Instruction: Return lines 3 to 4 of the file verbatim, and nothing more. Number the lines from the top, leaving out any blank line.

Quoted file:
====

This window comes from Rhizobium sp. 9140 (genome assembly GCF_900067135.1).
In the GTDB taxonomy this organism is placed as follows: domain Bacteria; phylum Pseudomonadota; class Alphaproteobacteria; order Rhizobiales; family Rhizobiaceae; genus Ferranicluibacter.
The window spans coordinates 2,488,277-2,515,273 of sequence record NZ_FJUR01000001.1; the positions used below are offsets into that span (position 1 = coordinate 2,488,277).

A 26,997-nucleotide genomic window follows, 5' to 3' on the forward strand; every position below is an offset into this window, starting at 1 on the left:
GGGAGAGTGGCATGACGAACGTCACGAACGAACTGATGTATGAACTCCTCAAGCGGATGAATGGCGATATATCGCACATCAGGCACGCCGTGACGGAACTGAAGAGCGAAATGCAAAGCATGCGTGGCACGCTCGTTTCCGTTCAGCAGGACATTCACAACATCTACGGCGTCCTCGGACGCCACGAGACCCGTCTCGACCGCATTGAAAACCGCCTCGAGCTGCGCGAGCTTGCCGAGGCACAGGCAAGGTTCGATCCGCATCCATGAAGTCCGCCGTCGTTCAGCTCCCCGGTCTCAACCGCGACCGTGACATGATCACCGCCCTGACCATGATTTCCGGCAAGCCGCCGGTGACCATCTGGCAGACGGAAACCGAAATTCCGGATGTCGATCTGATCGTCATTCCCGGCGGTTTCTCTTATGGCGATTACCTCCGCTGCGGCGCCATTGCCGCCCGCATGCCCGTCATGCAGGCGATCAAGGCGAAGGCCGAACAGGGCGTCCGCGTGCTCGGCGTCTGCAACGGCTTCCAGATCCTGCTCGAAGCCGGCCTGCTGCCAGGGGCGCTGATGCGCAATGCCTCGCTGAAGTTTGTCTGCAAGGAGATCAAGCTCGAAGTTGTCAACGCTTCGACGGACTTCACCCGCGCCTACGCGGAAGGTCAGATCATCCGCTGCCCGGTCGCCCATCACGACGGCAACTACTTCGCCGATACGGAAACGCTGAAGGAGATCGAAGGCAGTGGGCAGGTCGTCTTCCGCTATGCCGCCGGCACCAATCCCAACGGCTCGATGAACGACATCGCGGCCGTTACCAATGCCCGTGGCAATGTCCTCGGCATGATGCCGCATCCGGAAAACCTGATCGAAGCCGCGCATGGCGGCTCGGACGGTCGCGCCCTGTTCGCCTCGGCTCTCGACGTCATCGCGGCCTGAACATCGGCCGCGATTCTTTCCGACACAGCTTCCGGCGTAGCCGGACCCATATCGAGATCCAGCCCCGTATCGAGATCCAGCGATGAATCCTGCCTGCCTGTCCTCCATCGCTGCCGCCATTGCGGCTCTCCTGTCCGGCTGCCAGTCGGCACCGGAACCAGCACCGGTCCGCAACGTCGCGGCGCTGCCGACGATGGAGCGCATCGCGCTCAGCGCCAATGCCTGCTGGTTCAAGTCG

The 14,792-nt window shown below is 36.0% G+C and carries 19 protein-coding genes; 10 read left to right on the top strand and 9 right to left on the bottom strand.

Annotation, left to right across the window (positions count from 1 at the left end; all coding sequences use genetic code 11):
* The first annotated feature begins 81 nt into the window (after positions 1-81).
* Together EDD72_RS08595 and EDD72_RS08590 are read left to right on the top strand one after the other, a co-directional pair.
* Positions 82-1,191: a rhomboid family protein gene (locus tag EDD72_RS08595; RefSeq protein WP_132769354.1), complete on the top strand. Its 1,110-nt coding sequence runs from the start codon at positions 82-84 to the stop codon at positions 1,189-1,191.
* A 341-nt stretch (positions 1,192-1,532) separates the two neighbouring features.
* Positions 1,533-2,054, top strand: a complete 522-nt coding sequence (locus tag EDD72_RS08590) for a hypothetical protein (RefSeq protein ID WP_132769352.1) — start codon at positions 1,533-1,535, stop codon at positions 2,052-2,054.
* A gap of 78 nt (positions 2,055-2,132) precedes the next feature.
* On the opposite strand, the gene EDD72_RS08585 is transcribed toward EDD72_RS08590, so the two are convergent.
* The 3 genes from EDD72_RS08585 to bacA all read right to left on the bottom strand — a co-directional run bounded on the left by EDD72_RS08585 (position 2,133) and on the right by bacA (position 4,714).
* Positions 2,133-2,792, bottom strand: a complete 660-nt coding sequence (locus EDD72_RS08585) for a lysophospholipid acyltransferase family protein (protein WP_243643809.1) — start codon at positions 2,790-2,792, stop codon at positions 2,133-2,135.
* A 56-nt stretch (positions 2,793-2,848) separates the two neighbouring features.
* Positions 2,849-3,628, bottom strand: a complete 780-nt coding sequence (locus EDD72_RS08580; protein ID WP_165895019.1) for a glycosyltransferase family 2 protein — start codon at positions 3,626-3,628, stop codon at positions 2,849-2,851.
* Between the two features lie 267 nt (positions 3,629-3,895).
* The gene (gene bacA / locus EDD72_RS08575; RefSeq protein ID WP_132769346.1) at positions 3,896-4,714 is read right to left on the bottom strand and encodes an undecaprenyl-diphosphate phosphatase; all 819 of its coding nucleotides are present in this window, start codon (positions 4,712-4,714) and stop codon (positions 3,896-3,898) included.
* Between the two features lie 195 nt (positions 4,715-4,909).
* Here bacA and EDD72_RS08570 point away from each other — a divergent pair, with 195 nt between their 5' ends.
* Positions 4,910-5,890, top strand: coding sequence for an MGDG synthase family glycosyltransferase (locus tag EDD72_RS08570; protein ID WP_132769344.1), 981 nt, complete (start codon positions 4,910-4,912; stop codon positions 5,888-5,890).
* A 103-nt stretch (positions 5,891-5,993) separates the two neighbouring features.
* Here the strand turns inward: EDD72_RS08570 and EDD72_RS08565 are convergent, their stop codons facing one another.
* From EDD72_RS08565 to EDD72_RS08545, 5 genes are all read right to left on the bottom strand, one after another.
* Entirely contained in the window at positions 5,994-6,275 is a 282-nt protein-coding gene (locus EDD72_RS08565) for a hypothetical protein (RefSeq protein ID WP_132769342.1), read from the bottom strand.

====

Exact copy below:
The window spans coordinates 2,488,277-2,515,273 of sequence record NZ_FJUR01000001.1; the positions used below are offsets into that span (position 1 = coordinate 2,488,277).

A 26,997-nucleotide genomic window follows, 5' to 3' on the forward strand; every position below is an offset into this window, starting at 1 on the left: